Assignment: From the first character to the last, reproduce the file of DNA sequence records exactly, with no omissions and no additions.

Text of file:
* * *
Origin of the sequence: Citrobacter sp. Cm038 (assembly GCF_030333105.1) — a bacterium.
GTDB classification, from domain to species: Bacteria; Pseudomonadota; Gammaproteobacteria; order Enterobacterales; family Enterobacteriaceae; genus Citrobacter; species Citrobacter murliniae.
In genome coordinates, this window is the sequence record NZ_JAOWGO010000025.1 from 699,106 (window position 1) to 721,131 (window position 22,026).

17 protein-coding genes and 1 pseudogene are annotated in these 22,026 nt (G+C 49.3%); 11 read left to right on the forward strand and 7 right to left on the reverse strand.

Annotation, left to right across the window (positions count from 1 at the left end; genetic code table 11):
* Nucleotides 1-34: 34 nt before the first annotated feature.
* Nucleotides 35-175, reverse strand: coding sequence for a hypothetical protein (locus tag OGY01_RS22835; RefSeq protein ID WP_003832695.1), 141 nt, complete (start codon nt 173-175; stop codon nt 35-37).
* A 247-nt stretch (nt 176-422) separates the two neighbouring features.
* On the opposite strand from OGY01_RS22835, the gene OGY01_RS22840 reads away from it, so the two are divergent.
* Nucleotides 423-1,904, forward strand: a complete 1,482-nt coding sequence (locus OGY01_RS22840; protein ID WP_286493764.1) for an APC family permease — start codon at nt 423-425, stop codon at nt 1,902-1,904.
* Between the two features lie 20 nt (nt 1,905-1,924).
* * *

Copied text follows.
Origin of the sequence: Citrobacter sp. Cm038 (assembly GCF_030333105.1) — a bacterium.
GTDB classification, from domain to species: Bacteria; Pseudomonadota; Gammaproteobacteria; order Enterobacterales; family Enterobacteriaceae; genus Citrobacter; species Citrobacter murliniae.
In genome coordinates, this window is the sequence record NZ_JAOWGO010000025.1 from 699,106 (window position 1) to 721,131 (window position 22,026).

17 protein-coding genes and 1 pseudogene are annotated in these 22,026 nt (G+C 49.3%); 11 read left to right on the forward strand and 7 right to left on the reverse strand.

Annotation, left to right across the window (positions count from 1 at the left end; genetic code table 11):
* Nucleotides 1-34: 34 nt before the first annotated feature.
* Nucleotides 35-175, reverse strand: coding sequence for a hypothetical protein (locus tag OGY01_RS22835; RefSeq protein ID WP_003832695.1), 141 nt, complete (start codon nt 173-175; stop codon nt 35-37).
* A 247-nt stretch (nt 176-422) separates the two neighbouring features.
* On the opposite strand from OGY01_RS22835, the gene OGY01_RS22840 reads away from it, so the two are divergent.
* Nucleotides 423-1,904, forward strand: a complete 1,482-nt coding sequence (locus OGY01_RS22840; protein ID WP_286493764.1) for an APC family permease — start codon at nt 423-425, stop codon at nt 1,902-1,904.
* Between the two features lie 20 nt (nt 1,905-1,924).